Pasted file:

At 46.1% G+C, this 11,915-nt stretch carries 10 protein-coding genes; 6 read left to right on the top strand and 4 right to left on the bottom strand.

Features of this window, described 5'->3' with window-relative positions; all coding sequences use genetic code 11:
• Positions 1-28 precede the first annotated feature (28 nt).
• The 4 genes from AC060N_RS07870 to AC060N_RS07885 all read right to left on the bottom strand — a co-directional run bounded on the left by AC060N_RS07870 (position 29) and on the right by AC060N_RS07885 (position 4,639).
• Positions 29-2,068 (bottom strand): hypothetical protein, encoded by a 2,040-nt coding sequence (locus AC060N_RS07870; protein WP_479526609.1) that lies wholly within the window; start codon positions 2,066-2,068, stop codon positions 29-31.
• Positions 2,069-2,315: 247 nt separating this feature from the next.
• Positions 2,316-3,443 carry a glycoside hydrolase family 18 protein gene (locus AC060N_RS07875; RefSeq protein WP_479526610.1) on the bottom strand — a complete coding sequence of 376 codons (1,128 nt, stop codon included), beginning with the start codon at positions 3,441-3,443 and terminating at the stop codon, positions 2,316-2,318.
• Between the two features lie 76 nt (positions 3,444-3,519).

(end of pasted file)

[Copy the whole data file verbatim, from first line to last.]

At 46.1% G+C, this 11,915-nt stretch carries 10 protein-coding genes; 6 read left to right on the top strand and 4 right to left on the bottom strand.

Features of this window, described 5'->3' with window-relative positions; all coding sequences use genetic code 11:
• Positions 1-28 precede the first annotated feature (28 nt).
• The 4 genes from AC060N_RS07870 to AC060N_RS07885 all read right to left on the bottom strand — a co-directional run bounded on the left by AC060N_RS07870 (position 29) and on the right by AC060N_RS07885 (position 4,639).
• Positions 29-2,068 (bottom strand): hypothetical protein, encoded by a 2,040-nt coding sequence (locus AC060N_RS07870; protein WP_479526609.1) that lies wholly within the window; start codon positions 2,066-2,068, stop codon positions 29-31.
• Positions 2,069-2,315: 247 nt separating this feature from the next.
• Positions 2,316-3,443 carry a glycoside hydrolase family 18 protein gene (locus AC060N_RS07875; RefSeq protein WP_479526610.1) on the bottom strand — a complete coding sequence of 376 codons (1,128 nt, stop codon included), beginning with the start codon at positions 3,441-3,443 and terminating at the stop codon, positions 2,316-2,318.
• Between the two features lie 76 nt (positions 3,444-3,519).